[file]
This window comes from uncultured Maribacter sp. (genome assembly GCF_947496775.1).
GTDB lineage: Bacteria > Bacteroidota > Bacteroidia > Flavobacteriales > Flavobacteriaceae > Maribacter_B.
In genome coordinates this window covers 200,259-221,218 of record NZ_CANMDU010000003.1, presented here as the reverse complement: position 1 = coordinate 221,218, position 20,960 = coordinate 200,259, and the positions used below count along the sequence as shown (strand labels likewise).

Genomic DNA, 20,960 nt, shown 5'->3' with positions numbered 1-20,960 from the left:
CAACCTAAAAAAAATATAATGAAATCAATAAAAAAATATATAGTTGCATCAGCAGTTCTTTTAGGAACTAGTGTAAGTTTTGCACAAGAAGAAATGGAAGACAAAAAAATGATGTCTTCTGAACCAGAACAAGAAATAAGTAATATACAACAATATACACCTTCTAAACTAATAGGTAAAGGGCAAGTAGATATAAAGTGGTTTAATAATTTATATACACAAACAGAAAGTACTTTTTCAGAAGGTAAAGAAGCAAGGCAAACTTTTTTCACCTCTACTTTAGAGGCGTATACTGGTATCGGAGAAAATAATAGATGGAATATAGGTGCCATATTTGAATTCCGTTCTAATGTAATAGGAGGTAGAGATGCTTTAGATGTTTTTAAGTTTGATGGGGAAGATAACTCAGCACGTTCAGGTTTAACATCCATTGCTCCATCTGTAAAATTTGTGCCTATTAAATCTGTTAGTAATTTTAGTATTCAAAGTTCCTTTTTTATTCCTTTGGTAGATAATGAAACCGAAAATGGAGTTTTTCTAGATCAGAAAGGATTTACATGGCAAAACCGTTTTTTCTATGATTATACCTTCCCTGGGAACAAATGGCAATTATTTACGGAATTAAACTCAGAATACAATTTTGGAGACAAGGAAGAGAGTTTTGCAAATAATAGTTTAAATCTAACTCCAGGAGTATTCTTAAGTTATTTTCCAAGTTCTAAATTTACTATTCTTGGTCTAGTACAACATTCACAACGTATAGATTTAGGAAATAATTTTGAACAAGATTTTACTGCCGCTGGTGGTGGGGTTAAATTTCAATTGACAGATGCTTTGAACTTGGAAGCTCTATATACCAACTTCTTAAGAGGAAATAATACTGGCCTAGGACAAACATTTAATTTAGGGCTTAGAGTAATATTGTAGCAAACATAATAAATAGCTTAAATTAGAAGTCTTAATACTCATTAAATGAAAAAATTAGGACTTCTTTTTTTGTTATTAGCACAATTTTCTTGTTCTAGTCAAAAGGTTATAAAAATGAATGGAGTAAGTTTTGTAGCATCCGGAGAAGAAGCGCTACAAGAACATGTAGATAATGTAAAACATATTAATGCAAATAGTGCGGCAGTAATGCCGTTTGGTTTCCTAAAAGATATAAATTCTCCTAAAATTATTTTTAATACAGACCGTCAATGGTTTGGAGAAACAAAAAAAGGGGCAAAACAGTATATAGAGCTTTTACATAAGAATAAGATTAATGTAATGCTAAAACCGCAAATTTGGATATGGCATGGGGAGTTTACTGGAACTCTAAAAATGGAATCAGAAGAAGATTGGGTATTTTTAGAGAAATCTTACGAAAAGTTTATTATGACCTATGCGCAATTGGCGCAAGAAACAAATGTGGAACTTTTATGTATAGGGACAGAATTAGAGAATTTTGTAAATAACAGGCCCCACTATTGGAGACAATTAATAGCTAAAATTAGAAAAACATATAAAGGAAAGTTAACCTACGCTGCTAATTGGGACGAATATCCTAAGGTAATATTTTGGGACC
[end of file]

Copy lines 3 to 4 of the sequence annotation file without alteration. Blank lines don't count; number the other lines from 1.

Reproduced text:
In genome coordinates this window covers 200,259-221,218 of record NZ_CANMDU010000003.1, presented here as the reverse complement: position 1 = coordinate 221,218, position 20,960 = coordinate 200,259, and the positions used below count along the sequence as shown (strand labels likewise).

Genomic DNA, 20,960 nt, shown 5'->3' with positions numbered 1-20,960 from the left: